NYSE Euronext Weighed Arca Contingency Plan as Irene Headed for Northeast
As market officials told the public last week they planned to open after Hurricane Irene, the New York Stock Exchange worked on contingency plans that would have moved its trading to an electronic venue.
NYSE Euronext prepared to invoke emergency authority it got in 2009 to declare its electronic exchange, NYSE Arca, the stand-in for the New York Stock Exchange, Richard Adamonis, a spokesman, said in a phone interview. The NYSE market would have remained open with trades processed through the Arca platform, which would have been designated the official NYSE exchange.
“NYSE would remain open with the contingency in place,” Adamonis said. “Effectively, Arca becomes NYSE and it operates under Arca rules.”
No such action was necessary. U.S. stock markets and the Securities and Exchange Commission decided yesterday to open after Irene, once a Category 3 hurricane, was downgraded to a tropical storm that produced less damage and flooding in Manhattan than anticipated. Should markets have closed, it would have been the first shutdown due to weather since 1985.
NYSE received powers in December 2009 allowing it to let Arca operate on its behalf “in the event that an emergency condition prevents the NYSE from operating normally,” according to the rule, which the SEC approved. NYSE’s Rule 49, which has never been invoked, says the declaration must be necessary for the securities markets to continue to operate.
“If we can open here but none of our customers can get to their desks, it really doesn’t make a lot of sense to open the exchange,” Louis Pastina, senior vice president for NYSE Euronext (NYX), said in a Bloomberg Television interview on Aug. 26.
Should the NYSE trading floor be closed, Arca would handle transactions in listed NYSE shares and run the opening and closing auction process used to set the equity prices at the start and end of the day, Pastina said in an Aug. 26 phone interview. Arca, which doesn’t rely on human traders, matches orders in all U.S. equities. NYSE handles buy and sell requests only in companies it lists.
NYSE Euronext, Nasdaq OMX Group Inc. (NDAQ), Bats Global Markets and Direct Edge Holdings LLC opened for business today, a day after Irene passed through New York.
The decision to declare Arca the primary market in NYSE’s stead would have been made by NYSE Euronext Chief Executive Officer Duncan Niederauer, the CEO of NYSE Regulation or one of their designees, according to a NYSE Regulation information memo from March 2010.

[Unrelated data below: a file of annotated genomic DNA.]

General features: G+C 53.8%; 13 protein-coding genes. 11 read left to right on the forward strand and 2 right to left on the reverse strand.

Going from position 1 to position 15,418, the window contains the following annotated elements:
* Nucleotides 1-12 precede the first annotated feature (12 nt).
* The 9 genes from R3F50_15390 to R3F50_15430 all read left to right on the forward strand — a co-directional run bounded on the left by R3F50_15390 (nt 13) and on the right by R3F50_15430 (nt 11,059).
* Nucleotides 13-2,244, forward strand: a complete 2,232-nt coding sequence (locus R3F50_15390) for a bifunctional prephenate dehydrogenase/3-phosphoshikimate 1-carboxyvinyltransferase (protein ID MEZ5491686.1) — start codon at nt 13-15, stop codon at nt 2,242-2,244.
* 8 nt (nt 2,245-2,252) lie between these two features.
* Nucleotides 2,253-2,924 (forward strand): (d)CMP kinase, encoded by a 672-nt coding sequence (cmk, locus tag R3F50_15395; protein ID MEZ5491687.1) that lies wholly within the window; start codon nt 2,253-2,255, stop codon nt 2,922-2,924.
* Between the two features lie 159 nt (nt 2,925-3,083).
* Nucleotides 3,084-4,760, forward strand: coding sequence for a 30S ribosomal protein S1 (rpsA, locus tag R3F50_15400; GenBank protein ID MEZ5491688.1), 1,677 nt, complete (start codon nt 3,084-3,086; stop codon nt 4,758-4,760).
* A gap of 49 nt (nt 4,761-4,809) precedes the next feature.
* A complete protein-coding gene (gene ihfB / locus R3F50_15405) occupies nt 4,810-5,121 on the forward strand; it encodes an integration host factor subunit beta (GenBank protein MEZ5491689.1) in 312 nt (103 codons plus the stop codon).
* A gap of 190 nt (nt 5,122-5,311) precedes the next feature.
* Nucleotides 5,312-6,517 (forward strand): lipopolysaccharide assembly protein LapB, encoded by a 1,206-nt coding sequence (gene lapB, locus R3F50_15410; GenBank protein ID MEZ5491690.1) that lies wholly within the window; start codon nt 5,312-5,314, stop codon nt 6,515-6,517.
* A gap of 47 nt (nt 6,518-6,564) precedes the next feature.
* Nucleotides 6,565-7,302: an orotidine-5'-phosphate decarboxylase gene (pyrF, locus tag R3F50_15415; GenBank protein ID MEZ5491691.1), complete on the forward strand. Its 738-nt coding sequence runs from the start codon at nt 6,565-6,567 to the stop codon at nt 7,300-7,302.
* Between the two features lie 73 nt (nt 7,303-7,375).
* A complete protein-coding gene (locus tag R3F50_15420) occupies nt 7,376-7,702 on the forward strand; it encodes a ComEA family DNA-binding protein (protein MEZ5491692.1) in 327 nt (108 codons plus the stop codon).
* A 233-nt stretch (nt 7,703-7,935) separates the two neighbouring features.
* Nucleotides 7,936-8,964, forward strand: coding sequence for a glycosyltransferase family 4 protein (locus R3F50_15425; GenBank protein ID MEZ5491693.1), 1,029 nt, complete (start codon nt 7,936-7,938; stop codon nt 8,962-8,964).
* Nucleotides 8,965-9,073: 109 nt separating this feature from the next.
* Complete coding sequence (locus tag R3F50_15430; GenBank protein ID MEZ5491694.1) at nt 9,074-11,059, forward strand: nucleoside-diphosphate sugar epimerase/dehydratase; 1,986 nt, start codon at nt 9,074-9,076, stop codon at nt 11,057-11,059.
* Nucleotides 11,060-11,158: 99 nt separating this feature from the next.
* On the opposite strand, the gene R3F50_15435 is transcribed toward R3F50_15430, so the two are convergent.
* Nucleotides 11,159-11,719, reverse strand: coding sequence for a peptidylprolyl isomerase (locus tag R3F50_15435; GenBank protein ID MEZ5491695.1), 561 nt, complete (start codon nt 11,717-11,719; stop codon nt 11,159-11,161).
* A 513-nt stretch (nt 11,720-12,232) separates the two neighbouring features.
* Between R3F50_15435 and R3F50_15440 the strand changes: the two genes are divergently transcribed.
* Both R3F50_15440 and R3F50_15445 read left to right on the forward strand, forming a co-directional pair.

The owner of the Dow Jones Industrial Average was ready if NYSE declared Arca would match orders on its behalf, John Prestbo, executive director of Dow Jones Indexes, said in a phone interview on Aug. 26. The index provider planned to compute the level of the benchmark gauge for the 27 stocks listed on NYSE using prices supplied by Arca, he said.
All except three constituents of the Dow including Armonk, New York-based International Business Machines Corp. and Johnson & Johnson in New Brunswick, New Jersey, list their shares on NYSE, with that exchange’s prices used through the decades to tally the DJIA level, Prestbo said. Dow Jones Indexes is 90 percent owned by CME Group Inc. (CME), which trades equity index futures on its Chicago Mercantile Exchange.
“Our systems are flexible enough that we could take other incoming prices,” Prestbo said. “If there’s trading in the Dow stocks going on, the Dow would be calculated. If NYSE declares a designated substitute, that would make it the primary market.”
NYSE traded 23.5 percent of total U.S. volume in companies listed on its market last month, while Arca’s portion of those stocks was 10.4 percent and Nasdaq Stock Market’s was 14.2 percent, data compiled by Barclays Plc showed. About 55 percent of U.S. shares traded are in New York Stock Exchange companies. Nasdaq, NYSE Amex and NYSE Arca also list shares.
NYSE’s contingency plan designating Arca as operating on its behalf “would have presented unique challenges, but people were ready to execute” on the plan, Chris Isaacson, chief operating officer at rival Bats Global Markets, based in Lenexa, Kansas, said in a phone interview yesterday.
“Bids and offers entered pursuant to NYSE Rule 49 would be deemed to be bids and offers of the NYSE,” the exchange said in the SEC filing. Transactions in NYSE companies on the Arca exchange would also be considered New York Stock Exchange trades, it said. They would get the traditional “N” tags used for shares that change hands on NYSE. Arca trades are identified by the letter “P.”
While Arca would function on behalf of the parent company’s more-famous exchange, its rules and policies would hold sway. NYSE’s designated market makers would lose their current status and operate under Arca’s rules, according to the NYSE filing. NYSE and Arca employ different ways of prioritizing and matching buy and sell orders.
Eric Noll, executive vice president for transaction services at New York-based Nasdaq OMX, said in a phone interview on Aug. 27 that the exchanges expected to act in concert in deciding whether markets would open.
After the terrorist attacks that destroyed the World Trade Center on Sept. 11, 2001, the exchanges “spent a great deal of time getting ready and building emergency disaster recovery-type functionality” aimed at allowing markets to remain open, Noll said. “The markets are international. Being able to be open and functioning is important.”
To contact the reporter on this story: Nina Mehta in New York at email@example.com
To contact the editor responsible for this story: Nick Baker at firstname.lastname@example.org